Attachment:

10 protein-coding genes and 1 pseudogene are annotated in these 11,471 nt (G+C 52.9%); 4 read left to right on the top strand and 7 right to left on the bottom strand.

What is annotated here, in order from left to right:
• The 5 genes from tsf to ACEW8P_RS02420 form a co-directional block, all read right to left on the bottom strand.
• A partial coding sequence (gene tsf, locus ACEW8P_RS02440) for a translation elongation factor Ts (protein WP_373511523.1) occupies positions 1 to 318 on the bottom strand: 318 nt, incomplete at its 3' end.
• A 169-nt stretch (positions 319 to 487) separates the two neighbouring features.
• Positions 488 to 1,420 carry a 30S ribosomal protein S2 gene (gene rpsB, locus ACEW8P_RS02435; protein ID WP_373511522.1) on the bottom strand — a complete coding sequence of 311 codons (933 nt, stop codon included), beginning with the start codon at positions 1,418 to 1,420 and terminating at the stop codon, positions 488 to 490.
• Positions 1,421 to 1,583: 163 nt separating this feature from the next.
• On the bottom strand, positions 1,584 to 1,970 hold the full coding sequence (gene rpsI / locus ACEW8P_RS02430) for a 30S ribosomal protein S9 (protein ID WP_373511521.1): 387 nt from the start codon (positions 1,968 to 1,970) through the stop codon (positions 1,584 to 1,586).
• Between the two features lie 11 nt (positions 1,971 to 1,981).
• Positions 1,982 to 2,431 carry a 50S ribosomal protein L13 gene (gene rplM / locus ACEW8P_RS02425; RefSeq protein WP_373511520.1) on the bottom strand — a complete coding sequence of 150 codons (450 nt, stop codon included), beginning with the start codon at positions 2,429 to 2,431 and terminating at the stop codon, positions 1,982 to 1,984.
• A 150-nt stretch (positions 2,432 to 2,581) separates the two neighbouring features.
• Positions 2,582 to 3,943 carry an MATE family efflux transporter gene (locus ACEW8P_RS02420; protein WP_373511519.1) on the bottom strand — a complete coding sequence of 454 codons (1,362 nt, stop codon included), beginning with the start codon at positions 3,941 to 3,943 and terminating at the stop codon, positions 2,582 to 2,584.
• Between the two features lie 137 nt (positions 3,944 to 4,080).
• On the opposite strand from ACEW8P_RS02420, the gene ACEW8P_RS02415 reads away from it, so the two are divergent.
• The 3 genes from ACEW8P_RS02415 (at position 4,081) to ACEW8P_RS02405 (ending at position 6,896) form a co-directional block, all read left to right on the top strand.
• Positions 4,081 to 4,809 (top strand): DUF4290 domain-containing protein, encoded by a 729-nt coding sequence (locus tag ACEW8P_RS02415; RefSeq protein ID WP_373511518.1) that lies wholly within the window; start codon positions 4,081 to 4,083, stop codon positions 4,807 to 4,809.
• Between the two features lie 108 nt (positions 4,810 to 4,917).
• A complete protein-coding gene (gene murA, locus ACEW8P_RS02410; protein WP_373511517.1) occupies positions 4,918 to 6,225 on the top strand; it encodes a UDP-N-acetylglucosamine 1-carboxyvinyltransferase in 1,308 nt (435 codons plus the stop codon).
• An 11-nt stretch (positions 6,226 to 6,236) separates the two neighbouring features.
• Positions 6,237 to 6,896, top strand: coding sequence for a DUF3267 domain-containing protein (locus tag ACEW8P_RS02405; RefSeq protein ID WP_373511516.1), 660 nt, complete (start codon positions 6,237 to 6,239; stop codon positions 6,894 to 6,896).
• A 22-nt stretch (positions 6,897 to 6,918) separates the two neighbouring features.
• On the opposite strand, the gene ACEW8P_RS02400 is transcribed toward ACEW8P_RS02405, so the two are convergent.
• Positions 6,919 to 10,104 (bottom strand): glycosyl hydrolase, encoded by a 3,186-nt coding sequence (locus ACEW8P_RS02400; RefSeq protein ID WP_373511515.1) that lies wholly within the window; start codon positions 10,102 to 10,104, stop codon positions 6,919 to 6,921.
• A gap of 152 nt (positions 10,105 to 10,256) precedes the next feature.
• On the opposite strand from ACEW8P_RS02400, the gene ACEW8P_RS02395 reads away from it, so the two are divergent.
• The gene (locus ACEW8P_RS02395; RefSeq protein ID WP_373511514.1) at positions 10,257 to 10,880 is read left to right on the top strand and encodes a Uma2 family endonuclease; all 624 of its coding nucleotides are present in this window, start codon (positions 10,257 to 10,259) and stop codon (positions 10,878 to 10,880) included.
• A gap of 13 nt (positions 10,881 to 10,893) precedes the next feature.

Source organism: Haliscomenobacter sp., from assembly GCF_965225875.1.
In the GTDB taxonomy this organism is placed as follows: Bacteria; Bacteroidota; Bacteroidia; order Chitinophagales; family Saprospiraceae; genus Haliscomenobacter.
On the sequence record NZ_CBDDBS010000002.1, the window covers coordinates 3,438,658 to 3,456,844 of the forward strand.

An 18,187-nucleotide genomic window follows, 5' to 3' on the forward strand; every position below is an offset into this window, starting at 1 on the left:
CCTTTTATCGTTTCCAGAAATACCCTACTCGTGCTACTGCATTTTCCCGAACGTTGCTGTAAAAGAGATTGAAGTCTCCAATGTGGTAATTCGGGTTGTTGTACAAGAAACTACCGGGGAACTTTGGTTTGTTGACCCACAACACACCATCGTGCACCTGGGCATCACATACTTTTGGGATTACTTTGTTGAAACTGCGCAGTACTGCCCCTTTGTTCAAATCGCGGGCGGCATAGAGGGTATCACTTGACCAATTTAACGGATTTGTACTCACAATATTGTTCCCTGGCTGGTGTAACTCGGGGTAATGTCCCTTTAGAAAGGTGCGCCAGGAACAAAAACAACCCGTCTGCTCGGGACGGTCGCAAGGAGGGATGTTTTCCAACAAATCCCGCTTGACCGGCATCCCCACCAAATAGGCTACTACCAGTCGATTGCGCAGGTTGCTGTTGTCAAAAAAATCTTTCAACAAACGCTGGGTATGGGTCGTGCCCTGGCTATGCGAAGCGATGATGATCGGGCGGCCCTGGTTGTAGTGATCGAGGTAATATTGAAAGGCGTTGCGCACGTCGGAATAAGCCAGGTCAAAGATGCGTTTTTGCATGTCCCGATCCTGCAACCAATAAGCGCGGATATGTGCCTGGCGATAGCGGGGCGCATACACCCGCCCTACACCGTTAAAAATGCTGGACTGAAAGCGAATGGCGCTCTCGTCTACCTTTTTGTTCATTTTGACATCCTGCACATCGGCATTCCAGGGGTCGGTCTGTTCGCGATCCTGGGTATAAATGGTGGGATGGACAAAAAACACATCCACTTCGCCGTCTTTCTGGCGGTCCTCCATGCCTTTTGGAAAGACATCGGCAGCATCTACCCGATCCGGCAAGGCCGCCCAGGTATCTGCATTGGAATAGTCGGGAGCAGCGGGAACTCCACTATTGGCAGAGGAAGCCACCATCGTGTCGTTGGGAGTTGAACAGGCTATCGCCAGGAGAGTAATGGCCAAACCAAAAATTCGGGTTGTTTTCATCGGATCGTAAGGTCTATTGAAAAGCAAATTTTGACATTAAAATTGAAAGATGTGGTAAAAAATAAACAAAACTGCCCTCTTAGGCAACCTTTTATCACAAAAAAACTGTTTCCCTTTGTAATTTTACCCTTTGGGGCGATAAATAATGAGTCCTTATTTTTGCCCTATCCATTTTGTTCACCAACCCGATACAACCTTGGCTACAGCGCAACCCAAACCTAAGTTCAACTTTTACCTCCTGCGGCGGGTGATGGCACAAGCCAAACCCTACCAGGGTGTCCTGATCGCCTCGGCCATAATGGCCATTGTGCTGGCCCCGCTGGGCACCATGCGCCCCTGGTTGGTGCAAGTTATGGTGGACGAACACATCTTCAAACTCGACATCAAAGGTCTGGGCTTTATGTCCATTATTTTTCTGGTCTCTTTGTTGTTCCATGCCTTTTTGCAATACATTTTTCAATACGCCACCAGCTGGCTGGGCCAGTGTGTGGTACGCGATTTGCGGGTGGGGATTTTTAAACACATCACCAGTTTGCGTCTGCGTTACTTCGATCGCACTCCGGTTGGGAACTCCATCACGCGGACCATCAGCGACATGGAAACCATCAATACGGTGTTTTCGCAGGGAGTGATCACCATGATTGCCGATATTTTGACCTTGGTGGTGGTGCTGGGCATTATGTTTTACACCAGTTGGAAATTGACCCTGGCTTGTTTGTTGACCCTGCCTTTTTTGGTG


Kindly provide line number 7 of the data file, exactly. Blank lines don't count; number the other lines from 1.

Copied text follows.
• Positions 1,421 to 1,583: 163 nt separating this feature from the next.